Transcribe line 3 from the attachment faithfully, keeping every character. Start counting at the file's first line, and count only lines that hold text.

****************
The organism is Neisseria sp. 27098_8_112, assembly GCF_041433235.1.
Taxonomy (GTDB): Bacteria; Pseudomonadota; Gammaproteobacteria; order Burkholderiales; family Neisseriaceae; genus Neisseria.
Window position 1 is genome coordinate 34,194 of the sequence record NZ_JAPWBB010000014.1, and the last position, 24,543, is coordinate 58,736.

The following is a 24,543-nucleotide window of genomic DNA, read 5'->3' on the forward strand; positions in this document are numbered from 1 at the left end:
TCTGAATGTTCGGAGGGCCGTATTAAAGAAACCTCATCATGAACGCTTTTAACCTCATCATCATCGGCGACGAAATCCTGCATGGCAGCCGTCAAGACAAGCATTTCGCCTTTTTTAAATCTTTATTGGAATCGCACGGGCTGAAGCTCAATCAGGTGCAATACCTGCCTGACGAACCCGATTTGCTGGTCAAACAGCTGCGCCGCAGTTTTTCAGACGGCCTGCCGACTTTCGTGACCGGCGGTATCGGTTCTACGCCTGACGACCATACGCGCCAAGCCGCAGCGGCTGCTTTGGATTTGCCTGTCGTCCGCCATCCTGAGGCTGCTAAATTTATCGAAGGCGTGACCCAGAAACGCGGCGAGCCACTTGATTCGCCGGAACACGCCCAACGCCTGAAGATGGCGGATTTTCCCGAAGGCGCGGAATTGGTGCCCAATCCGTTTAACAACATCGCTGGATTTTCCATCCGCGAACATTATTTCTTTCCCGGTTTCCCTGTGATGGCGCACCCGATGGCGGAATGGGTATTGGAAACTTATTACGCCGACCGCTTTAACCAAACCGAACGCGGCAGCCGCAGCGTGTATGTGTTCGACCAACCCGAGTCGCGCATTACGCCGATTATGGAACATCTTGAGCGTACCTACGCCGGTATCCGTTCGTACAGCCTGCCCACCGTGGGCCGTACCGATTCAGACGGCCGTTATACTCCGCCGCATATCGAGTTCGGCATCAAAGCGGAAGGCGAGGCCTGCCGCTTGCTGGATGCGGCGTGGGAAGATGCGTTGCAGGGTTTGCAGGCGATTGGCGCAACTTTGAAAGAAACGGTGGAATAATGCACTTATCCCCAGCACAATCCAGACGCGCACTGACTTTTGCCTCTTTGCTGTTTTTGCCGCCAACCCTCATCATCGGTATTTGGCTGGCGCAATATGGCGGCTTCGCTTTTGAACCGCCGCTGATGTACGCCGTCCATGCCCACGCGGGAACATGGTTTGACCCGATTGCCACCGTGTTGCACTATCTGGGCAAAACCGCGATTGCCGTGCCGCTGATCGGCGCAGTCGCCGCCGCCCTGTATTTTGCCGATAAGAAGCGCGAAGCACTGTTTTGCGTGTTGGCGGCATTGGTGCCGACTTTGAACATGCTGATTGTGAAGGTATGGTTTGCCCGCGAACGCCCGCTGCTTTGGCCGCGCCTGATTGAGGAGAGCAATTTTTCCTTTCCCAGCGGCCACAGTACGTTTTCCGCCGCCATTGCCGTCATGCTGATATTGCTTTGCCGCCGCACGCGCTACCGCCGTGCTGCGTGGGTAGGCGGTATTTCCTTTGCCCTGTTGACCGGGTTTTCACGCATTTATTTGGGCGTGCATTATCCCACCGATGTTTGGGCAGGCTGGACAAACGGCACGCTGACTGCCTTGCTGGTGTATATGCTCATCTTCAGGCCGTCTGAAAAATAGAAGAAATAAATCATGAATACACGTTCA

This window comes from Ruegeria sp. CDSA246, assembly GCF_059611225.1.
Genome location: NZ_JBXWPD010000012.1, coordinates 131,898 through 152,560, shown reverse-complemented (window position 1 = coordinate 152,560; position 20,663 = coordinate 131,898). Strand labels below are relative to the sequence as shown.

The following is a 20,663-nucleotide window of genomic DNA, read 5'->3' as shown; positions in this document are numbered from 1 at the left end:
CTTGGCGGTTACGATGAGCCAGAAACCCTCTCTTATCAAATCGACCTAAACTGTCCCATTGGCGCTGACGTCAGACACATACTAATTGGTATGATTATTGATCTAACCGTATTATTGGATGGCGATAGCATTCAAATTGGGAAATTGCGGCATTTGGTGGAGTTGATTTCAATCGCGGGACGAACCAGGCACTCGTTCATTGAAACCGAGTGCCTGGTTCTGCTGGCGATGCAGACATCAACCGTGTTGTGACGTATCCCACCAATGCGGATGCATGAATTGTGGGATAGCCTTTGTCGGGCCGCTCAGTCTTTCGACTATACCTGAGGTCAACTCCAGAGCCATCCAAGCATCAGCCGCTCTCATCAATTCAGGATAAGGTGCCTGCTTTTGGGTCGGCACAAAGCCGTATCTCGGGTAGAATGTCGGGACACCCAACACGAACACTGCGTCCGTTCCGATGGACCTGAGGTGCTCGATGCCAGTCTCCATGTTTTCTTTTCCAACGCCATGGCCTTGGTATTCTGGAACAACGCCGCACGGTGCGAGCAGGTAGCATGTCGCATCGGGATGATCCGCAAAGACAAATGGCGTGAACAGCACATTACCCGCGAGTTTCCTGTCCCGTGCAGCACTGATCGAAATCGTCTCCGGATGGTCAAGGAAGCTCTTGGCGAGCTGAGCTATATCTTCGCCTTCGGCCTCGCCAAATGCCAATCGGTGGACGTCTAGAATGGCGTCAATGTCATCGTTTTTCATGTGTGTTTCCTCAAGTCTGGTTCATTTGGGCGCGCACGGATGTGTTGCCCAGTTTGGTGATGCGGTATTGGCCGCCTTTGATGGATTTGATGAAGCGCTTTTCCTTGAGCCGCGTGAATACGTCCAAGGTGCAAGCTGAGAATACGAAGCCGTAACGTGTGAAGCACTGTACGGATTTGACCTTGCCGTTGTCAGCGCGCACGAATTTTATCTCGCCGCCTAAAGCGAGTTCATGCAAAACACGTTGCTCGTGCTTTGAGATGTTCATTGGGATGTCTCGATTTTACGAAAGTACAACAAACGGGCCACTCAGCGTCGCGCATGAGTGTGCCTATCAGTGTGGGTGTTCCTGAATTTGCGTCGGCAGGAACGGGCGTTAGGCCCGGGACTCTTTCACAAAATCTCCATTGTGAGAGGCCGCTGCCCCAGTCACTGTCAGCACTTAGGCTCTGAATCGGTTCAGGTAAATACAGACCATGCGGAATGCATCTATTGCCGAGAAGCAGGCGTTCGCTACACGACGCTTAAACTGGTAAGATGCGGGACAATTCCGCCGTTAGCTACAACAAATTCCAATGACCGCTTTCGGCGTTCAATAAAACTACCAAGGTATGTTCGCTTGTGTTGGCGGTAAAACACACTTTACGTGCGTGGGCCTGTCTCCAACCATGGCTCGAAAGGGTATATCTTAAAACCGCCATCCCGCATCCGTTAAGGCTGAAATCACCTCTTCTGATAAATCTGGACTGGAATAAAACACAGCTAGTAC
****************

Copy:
Window position 1 is genome coordinate 34,194 of the sequence record NZ_JAPWBB010000014.1, and the last position, 24,543, is coordinate 58,736.